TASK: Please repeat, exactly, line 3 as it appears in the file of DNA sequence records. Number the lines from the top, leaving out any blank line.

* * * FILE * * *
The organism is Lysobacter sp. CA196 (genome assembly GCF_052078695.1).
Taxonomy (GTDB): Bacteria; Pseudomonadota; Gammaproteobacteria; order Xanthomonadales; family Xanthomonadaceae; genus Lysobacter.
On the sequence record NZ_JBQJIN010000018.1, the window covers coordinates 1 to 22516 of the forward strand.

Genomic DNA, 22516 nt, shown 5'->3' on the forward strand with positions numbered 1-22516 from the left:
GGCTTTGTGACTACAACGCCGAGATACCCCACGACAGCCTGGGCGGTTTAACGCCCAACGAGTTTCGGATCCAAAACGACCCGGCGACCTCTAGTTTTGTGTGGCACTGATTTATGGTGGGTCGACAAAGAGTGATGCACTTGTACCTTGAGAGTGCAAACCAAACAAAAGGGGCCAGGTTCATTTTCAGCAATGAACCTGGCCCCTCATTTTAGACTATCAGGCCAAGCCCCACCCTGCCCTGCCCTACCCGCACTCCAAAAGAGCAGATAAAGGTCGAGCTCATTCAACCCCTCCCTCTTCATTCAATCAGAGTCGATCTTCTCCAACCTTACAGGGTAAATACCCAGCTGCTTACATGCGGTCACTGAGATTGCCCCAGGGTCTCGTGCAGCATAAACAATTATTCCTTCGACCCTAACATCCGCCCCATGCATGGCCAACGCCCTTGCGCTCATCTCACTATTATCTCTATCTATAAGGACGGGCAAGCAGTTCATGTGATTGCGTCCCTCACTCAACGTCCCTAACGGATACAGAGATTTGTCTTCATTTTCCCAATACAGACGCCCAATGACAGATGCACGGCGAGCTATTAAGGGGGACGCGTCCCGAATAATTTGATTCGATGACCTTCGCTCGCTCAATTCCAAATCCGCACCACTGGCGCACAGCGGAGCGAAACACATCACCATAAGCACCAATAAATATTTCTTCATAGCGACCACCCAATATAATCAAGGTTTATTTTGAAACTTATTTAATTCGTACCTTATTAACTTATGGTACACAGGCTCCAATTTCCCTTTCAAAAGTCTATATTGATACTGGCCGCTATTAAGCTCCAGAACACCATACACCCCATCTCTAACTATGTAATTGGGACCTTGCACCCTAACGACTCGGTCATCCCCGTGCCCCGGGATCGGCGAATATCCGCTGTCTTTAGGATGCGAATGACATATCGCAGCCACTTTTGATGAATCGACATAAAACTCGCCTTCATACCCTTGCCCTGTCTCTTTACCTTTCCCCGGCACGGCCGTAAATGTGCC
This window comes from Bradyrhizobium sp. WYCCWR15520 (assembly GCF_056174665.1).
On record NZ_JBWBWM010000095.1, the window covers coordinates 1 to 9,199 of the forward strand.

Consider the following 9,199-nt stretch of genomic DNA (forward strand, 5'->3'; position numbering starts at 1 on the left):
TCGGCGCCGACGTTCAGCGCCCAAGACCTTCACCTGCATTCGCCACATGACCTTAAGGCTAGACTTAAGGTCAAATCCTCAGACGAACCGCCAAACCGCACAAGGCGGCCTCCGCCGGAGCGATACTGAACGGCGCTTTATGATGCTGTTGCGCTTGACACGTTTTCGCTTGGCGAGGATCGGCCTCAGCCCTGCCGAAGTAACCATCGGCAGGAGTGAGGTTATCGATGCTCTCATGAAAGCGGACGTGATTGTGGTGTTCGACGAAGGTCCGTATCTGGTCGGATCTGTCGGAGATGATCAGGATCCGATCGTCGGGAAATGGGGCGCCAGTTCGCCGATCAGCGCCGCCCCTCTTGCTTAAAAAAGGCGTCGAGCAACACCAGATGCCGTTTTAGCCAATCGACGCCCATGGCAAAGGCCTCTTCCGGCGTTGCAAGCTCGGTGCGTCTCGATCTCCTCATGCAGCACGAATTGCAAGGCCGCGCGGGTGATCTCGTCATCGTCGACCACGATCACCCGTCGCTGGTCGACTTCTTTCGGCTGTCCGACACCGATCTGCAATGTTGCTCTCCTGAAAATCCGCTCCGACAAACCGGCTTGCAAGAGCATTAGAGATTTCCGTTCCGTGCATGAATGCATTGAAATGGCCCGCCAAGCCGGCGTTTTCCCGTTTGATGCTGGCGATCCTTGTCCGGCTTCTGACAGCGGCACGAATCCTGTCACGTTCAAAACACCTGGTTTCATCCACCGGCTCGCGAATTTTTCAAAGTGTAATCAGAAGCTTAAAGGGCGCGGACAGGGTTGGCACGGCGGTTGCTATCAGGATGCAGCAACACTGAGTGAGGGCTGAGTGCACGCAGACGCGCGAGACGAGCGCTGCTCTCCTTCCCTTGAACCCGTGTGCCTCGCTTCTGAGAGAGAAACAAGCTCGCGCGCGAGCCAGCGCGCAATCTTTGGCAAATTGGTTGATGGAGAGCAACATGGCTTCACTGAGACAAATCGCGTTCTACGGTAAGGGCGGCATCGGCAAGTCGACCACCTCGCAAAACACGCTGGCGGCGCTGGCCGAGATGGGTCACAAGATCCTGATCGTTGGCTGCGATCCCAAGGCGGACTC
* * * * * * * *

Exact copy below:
On the sequence record NZ_JBQJIN010000018.1, the window covers coordinates 1 to 22516 of the forward strand.